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“Some say she's from Mars

Or one of the seven stars

That shine after 3:30 in the morning

Well she isn't.”

The B-52’s

There were only a few months of high school left for me, an end to all of that daily hate that I faced, but also an end to my beloved art teacher, the cherished friendships that had formed and the opportunity to challenge that rigid and archaic social structure.

I did cause a small galvanizing force, one where several of the other students did make it official, still it was difficult at that time, in being courageous enough to create some kind of Gay student group. But there I was happily a member of the clan of outcasts and eccentrics. My circle encompassing all of the social classes, races and gender, it didn’t matter then and it still doesn’t, as long as we can get together and have some inspired fun. 

There were a few of my tormentors, who by that point, having witnessed all that I had been through, kids that I had first met in the 7th grade, who had had a change of heart and honored me with their respect. No real official apologies, just their voices added to the list of my defenders. These kids were also freaks in the world that we belonged to, but they all had grown into leadership positions within their subculture ranks. Then there were the kids that I had grown up with all of my life, the ones that I used to play with in grade school, we had all become young adults together, they grew even more intense in their cruelty, that was tough.

By that time I had snuck into the Gay bar, found it a terrible experience, I was so shy, was still getting the Veteran’s benefits from my dad’s death, bought my first pair of designer jeans, had some amazing acid trips, was writing, reading and drawing daily, all the while dreaming of my eventual escape.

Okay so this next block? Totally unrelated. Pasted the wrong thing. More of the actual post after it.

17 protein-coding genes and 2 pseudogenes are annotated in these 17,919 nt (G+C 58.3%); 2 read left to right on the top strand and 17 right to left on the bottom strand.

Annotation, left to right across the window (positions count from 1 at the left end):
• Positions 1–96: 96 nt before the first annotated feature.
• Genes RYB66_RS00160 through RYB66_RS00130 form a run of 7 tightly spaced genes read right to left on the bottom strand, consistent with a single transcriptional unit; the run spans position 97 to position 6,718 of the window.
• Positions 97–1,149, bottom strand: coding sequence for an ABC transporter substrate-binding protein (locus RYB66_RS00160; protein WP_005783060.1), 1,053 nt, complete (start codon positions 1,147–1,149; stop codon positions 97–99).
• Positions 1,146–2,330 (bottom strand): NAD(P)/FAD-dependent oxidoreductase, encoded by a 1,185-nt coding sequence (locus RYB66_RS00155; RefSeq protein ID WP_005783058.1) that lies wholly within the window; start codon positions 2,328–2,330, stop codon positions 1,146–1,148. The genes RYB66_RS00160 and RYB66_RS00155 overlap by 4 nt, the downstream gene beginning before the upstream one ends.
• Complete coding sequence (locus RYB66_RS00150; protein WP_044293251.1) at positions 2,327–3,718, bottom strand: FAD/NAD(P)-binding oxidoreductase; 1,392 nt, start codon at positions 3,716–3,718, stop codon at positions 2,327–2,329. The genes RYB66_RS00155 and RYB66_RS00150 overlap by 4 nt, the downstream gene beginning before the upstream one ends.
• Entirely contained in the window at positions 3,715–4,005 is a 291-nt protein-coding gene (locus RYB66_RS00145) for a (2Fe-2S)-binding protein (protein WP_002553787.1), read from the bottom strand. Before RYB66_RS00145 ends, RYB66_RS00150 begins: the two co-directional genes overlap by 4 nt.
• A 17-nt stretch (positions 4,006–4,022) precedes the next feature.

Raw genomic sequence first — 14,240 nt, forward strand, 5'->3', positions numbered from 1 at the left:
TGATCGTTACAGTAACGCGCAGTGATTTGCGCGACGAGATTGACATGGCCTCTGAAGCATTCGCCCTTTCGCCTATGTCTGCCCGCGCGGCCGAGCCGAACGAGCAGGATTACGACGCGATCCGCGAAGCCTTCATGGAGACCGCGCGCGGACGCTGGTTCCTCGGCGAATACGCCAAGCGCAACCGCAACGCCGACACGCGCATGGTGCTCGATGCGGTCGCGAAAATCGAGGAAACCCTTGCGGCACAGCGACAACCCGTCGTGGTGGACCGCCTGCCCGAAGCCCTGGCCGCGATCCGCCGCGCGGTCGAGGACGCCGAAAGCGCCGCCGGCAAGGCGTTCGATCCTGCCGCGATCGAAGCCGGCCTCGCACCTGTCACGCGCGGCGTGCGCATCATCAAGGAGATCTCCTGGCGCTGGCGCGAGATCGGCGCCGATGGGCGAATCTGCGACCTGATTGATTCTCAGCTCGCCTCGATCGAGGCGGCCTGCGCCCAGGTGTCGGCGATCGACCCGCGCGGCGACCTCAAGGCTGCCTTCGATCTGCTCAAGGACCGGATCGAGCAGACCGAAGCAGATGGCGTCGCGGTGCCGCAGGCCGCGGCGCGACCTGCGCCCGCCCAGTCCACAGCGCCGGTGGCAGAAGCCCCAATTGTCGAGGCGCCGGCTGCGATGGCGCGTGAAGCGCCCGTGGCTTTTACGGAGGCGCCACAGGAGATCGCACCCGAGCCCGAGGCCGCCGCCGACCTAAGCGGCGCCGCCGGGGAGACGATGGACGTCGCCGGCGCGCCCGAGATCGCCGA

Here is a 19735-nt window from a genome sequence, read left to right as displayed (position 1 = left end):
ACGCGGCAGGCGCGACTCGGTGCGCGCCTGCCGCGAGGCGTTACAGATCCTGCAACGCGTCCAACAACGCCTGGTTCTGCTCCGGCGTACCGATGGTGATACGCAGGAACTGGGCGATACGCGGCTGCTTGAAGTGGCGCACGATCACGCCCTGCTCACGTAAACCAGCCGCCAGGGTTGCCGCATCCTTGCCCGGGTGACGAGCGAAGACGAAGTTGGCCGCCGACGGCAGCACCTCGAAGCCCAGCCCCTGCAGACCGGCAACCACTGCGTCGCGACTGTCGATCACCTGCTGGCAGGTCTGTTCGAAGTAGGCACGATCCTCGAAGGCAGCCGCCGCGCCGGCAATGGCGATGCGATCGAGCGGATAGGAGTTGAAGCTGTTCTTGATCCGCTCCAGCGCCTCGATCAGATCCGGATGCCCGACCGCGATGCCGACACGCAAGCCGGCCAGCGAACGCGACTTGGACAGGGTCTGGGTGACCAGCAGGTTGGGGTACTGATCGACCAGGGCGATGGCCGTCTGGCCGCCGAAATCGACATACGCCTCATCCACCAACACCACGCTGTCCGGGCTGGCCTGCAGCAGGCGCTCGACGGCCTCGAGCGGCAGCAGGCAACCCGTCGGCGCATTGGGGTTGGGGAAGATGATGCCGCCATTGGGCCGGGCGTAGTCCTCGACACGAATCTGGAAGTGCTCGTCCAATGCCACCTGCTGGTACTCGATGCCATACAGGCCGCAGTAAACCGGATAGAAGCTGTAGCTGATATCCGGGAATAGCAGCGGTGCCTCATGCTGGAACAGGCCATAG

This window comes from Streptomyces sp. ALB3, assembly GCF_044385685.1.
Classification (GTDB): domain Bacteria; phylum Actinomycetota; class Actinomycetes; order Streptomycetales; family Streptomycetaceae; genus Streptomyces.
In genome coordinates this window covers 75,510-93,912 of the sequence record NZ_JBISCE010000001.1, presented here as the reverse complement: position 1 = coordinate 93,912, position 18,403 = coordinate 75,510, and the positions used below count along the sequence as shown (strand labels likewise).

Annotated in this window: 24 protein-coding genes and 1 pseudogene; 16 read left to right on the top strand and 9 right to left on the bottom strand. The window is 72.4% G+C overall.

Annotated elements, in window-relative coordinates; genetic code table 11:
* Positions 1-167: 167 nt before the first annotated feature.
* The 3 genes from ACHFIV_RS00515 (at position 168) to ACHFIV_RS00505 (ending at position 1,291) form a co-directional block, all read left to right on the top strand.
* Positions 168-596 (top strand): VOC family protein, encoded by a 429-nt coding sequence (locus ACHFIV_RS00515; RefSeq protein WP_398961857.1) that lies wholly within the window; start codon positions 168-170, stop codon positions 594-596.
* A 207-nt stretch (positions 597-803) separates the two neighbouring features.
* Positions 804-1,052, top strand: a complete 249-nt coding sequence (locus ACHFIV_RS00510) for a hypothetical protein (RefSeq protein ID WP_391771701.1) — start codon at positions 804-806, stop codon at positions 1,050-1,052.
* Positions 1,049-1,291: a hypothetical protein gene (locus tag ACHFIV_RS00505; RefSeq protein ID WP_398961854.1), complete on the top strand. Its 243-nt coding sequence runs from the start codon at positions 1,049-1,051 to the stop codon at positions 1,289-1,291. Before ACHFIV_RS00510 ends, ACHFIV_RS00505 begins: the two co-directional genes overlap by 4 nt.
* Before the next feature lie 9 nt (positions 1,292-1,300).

So the day came when the names of graduating students would be posted onto a wall in the school hallway. Everyone was anxious and nervous, their future plans in the mix, what in the world would they do without high school? My name was not on the list, I needed to speak with a guidance counselor, the first and the last time for that.  The system would cut me some slack for flunking math and never taking P.E., that algebra teacher was insane anyway, he gave out F’s to all but two of the students, and PE, no way, even the coach knew better. 

So I would not graduate with my friends, no cap and gown ceremony for me, but I only needed a quarter credit and it would all be done, would need to find some suitable summer program, I would choose a class for aspiring radio disc jockeys held at the local university radio station, no child left behind.

There were still those last couple of months of high school, plenty of partying taking place, and I gained more respect by selling joints out of that leather vintage purse, the one that I stole from grandma. We were still living in the trailer on the mesa, the one that rocked in the wind, still getting up early, going to church with Ma, the 7 o’clock mass, getting on the bus by the Boys Club, snarled at from that minute up till the end of the school day, but walking tall and knowing all the while hat I was bound for a better life.

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